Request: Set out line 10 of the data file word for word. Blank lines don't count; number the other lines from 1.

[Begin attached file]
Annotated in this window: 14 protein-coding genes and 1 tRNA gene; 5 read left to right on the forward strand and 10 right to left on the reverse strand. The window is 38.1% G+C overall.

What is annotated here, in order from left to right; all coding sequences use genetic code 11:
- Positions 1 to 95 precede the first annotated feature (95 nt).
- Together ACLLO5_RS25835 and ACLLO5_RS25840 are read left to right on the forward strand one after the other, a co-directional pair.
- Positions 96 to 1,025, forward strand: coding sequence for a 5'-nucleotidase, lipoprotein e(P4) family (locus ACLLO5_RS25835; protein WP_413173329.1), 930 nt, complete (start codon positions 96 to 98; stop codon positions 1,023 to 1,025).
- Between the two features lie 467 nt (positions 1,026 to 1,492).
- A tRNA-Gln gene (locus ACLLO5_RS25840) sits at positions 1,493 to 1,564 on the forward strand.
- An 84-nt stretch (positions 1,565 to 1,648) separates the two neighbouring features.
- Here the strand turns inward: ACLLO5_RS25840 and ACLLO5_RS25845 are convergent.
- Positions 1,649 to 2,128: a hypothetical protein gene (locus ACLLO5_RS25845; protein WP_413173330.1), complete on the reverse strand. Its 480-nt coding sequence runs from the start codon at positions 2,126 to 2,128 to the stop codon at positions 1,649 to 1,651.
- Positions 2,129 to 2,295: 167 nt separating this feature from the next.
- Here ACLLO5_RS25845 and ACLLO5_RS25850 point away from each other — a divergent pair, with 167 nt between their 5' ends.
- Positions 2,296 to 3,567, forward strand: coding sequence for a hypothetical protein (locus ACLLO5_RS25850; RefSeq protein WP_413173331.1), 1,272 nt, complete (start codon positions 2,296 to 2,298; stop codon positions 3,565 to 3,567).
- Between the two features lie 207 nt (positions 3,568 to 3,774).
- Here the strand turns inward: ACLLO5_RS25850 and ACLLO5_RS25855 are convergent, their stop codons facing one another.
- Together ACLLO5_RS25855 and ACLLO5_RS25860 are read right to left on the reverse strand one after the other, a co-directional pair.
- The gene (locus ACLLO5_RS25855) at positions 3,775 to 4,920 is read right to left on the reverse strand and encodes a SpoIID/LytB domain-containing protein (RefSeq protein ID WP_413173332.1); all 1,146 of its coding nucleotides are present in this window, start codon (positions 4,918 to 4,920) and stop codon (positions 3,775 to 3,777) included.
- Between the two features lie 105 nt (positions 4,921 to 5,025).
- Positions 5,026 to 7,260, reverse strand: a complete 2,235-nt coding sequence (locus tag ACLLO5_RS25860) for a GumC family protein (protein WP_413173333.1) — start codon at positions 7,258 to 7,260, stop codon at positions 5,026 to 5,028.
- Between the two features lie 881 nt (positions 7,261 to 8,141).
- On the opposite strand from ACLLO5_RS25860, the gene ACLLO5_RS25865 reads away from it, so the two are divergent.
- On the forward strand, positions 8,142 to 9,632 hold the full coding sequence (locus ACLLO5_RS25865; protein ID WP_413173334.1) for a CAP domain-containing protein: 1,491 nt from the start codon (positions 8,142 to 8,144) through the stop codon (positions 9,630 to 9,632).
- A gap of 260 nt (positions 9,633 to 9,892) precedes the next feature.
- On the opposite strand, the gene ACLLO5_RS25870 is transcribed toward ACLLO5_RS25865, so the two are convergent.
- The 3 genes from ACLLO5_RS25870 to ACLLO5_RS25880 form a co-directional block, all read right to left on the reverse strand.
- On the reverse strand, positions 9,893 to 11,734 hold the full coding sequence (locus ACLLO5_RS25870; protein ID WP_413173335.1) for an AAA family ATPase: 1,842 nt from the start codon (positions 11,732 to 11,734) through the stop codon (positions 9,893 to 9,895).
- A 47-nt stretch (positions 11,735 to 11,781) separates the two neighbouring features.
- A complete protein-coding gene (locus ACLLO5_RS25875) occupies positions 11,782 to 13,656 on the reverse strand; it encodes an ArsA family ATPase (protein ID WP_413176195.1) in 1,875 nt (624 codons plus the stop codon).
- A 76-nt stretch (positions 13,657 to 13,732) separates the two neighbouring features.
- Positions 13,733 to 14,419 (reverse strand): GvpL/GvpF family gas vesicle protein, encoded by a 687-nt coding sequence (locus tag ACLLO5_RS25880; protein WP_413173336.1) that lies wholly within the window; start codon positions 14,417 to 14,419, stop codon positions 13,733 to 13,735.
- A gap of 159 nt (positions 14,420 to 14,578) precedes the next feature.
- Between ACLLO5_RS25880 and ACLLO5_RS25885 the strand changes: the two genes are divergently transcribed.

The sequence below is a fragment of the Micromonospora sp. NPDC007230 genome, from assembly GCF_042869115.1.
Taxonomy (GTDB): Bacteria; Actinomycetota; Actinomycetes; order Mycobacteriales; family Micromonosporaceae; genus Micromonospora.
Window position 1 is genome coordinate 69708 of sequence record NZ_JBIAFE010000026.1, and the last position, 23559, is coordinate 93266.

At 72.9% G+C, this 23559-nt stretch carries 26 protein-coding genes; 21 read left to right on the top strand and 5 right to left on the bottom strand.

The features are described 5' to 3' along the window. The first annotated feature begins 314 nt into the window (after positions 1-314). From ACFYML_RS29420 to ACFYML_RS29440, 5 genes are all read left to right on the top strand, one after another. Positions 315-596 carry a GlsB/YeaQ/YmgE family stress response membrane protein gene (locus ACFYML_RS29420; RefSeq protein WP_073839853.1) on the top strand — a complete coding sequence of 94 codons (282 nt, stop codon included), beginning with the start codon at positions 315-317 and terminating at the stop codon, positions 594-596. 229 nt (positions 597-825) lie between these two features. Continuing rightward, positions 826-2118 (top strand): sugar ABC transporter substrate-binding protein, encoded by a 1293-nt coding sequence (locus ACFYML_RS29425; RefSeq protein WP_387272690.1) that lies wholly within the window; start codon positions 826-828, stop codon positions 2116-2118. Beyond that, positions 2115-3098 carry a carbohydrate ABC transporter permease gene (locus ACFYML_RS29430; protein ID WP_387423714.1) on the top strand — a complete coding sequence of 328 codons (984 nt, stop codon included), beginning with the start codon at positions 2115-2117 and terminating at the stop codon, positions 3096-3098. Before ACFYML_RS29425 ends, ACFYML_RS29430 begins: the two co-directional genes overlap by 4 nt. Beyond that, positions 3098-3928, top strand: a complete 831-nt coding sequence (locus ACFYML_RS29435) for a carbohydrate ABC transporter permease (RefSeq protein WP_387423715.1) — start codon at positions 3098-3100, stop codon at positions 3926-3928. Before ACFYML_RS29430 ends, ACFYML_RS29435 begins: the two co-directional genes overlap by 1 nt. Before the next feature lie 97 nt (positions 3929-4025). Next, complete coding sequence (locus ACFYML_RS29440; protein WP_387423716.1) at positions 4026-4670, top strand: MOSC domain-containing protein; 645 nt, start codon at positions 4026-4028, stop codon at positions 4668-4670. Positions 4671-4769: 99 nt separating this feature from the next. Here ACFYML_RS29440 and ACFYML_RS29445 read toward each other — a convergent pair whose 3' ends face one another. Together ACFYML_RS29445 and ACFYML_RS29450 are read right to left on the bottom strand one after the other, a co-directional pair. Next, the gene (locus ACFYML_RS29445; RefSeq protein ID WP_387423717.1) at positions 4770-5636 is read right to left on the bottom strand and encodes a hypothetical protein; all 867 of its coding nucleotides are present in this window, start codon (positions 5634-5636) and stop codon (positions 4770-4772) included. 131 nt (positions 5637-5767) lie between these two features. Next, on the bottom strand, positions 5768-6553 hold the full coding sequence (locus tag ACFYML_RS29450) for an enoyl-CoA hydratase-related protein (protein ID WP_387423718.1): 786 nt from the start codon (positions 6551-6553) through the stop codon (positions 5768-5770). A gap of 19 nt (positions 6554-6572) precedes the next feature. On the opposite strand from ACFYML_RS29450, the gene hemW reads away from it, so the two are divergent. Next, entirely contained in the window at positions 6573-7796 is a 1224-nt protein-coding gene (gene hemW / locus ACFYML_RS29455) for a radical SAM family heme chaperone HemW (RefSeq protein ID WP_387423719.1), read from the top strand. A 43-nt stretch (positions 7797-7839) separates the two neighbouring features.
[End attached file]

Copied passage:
- Positions 1,649 to 2,128: a hypothetical protein gene (locus ACLLO5_RS25845; protein WP_413173330.1), complete on the reverse strand. Its 480-nt coding sequence runs from the start codon at positions 2,126 to 2,128 to the stop codon at positions 1,649 to 1,651.